e. Expansion offered the possibility of upward mobility via land ownership to more people.



ANS:  D                    REF:   p. 221


  1. The Liberty Party was formed by people who
a. supported the annexation of Texas.
b. were supporters of Henry Clay for president.
c. had become disillusioned by the Whig Party.
d. wanted James G. Birney to become president.
e. opposed the annexation of Texas or any other slave state.



ANS:  E                    REF:   p. 228


  1. In response to the admission of Texas as an American state
a. Britain withdrew from the Oregon territory.
b. Californians staged the Bear Flag revolt.
c. the Whig party officially renamed itself the Republican party.
d. Mexico broke off diplomatic relations with the United States.
e. the United States declared war on Mexico.



ANS:  D                    REF:   p. 228-229


  1. “Fifty-four Forty or Fight!” referred to
a. Tyler’s decision to try to wait until 1854 to annex Texas.
b. Polk’s campaign promise to gain exclusive title to the Oregon Territory.
c. the margin by which Tyler hoped to gain reelection.
d. Britain’s determination to stay in the fight for the Oregon Territory.
e. a popular chant during the war against Mexico.



ANS:  B                    REF:   p. 229


  1. The Buchanan-Pakenham Treaty:
a. accepted the 49th parallel as the division between America and Britain in the West.
b. ended the war with Mexico.
c. granted the United States rights to the Gadsden Purchase.
d. legalized slavery in California.
e. organized Oregon as a free state.



ANS:  A                    REF:   p. 230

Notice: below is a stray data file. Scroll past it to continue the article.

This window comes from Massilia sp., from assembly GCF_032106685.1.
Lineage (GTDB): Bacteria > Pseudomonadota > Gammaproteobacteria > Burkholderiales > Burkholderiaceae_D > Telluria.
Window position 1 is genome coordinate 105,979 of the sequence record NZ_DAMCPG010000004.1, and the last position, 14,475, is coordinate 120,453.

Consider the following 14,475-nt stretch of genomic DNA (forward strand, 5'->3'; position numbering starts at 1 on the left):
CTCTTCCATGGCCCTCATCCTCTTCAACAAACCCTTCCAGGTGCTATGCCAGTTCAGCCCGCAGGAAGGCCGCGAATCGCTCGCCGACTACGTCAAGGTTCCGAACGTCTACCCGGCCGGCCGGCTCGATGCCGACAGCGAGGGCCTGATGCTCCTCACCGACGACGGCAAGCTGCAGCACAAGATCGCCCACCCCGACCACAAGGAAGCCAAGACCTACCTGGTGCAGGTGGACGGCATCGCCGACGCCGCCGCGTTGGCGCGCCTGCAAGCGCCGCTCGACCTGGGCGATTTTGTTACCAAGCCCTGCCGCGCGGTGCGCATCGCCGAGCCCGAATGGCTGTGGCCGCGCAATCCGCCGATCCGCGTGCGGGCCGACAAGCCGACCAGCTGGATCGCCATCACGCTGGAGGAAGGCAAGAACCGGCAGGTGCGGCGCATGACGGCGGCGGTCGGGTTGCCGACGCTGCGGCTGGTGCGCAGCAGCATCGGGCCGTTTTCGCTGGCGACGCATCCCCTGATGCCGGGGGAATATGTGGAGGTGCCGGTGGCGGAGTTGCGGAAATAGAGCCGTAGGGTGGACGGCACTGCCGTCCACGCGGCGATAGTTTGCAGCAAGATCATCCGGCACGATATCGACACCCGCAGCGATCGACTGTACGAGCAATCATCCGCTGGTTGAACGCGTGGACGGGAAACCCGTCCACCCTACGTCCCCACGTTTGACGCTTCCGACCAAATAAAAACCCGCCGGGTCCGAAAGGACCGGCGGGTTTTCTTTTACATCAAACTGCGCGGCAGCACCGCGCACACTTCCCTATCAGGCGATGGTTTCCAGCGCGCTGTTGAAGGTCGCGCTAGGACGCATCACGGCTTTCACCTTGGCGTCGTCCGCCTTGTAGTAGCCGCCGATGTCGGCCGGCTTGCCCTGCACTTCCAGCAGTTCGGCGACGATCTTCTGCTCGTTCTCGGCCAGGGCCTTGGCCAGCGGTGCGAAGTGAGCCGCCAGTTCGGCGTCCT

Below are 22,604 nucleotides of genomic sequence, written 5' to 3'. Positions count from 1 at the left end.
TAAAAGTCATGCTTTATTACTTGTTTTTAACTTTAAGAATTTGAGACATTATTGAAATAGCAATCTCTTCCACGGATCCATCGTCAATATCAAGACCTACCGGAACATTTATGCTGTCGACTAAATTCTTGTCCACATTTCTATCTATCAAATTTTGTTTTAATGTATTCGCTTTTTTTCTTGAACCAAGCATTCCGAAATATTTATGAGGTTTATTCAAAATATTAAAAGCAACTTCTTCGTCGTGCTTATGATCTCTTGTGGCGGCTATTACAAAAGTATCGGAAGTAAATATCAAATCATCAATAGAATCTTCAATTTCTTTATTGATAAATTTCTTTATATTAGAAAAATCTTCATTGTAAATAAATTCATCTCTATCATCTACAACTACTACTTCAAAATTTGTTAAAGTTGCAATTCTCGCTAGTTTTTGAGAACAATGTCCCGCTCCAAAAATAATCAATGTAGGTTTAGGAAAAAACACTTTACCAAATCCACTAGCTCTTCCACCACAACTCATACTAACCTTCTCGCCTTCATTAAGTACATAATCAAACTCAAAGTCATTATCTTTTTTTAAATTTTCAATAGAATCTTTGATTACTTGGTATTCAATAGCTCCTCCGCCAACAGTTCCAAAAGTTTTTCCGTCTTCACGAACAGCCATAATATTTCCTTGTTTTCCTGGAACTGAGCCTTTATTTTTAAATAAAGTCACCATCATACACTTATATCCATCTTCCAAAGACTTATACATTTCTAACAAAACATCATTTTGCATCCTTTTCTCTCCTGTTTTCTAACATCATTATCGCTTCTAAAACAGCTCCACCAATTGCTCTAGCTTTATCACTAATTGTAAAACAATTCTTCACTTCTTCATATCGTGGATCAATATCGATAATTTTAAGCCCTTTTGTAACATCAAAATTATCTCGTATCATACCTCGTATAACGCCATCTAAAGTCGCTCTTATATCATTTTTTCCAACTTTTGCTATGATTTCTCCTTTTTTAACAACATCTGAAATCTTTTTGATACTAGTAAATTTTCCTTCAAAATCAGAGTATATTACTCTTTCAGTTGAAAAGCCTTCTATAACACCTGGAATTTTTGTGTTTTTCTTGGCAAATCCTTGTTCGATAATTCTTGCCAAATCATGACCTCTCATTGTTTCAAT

1. The person who coined the term “manifest destiny” was
a. newspaperman William Randolph Hearst.
b. author Mark Twain.
c. President James K. Polk.
d. Senator Henry Clay.
e. journalist John O’Sullivan.



ANS:  E                    REF:   p. 230


  1. Manifest destiny
a. was the idea that America was destined by God to possess North America from the Atlantic to the Pacific.
b. originated as a political slogan of Jacksonian democrats.
c. described the shared beliefs of the Second Great Awakening.
d. was a Native American term that described their commitment to resistance against Anglo-American settlers.
e. referred to the fortunes gold seekers discovered in California.



ANS:  A                    REF:   p. 230


  1. One of the most contentious issues that was debated diplomatically between the Americans and the Mexicans before the outbreak of the Mexican War was
a. whether Texas could legally separate from Mexico.
b. what geographical landmark should serve as the true border between Mexico and Texas.
c. whether Mexico would allow Texas to be annexed by the United States.
d. whether Texas was worth fighting for.
e. how much the United States should pay Mexico for the loss of its Texas territory.



ANS:  B                    REF:   p. 231


  1. What did Polk hope to get from provoking a war with Mexico?
a. Full and certain ownership of Texas
b. Control of much of Mexico’s territory throughout the Southwest
c. A morale boost by defeating the Mexicans handily
d. Recognition from other major nations of the world
e. Control of California, where gold had recently been discovered



ANS:  B                    REF:   p. 231








  1. Concerning the war with Mexico, leading intellectuals such as Henry David Thoreau, William Lloyd Garrison, and Frederick Douglass
a. opposed the war on the grounds that it would perpetuate slavery.
b. supported the war because they thought America would lose and support for slavery in America would slowly die out.
c. supported the war because they thought that America needed the land, but they feared that slavery would expand even further.
d. opposed the war on strategic, political grounds.
e. opposed the war because they believed the United States did not have the economic resources to sustain such a war.



ANS:  A                    REF:   p. 231